The Man burned on Saturday night, but the burn was not without its challenges. Heavy white-out dust storms tormented Black Rock City all during the day, and threatened to force the cancelation of the burn, which would have been extremely risky given the amount of fuel and pyrotechnic material that was packed into the structure. Luckily, the storm broke just long enough to provide the pyrotechnic team the opportunity it needed to release the Man — more or less as planned — in pyrotechnic splendor. Unfortunately, the risk of losing the brief window of opportunity to burn the structure forced organizers to cancel the performance of the hundreds of incredible fire performers who are members of Burning Man’s Fire Conclave.
When it was all said and done, and the last participant was packed up and on their way back to their real world existence, the DPW started their work again, and the Playa Restoration team toiled for weeks on end to completely restore the playa to its pre-event pristine condition so we could once again hold our heads high when saying: we came, we burned, and we Left No Trace.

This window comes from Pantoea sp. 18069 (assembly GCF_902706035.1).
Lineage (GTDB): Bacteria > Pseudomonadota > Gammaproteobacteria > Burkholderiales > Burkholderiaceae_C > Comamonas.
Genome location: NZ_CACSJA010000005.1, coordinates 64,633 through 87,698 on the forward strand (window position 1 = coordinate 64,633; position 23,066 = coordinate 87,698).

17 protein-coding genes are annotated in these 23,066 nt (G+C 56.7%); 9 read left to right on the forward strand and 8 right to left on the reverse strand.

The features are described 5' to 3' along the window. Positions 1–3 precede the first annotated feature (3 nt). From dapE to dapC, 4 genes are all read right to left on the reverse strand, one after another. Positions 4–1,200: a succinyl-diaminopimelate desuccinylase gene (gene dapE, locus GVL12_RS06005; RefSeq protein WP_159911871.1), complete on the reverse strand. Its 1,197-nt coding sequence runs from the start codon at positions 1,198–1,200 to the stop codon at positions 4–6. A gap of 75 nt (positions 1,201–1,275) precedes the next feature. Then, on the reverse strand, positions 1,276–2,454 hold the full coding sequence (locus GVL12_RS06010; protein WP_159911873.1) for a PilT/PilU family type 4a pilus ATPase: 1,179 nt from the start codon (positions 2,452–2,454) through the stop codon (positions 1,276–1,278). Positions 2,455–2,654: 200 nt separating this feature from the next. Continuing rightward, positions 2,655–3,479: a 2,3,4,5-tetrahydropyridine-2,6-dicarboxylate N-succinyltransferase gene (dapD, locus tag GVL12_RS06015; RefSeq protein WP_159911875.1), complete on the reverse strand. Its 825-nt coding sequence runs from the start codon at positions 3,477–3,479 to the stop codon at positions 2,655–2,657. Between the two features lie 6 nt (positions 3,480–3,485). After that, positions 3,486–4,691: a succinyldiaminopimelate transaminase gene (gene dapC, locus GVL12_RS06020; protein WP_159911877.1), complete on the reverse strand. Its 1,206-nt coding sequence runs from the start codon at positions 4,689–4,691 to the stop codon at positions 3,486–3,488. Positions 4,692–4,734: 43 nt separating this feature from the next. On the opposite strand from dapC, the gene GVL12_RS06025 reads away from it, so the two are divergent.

We encourage you to read and learn about the various teams that keep the fires burning throughout the year. These include the Special Events team who produce inspiring and connective events; the Communications Team, who keep our far-flung community connected and informed; the Technology Team, who keep the lifeblood of our infrastructure running smoothly; the Community Services crew, who manage all the participant-facing infrastructure and volunteers; the myriad teams of the Playa Safety Departments, who conspire to keep all the playa chaos happening safely; and the Administration Team, who facilitates the coordination of it all.
The Burning Man Project wishes to extend a message of gratitude and appreciation to the staff, volunteers, participants who make Burning Man possible. It is because of your dedication to this project that we are able to keep it going for all to enjoy.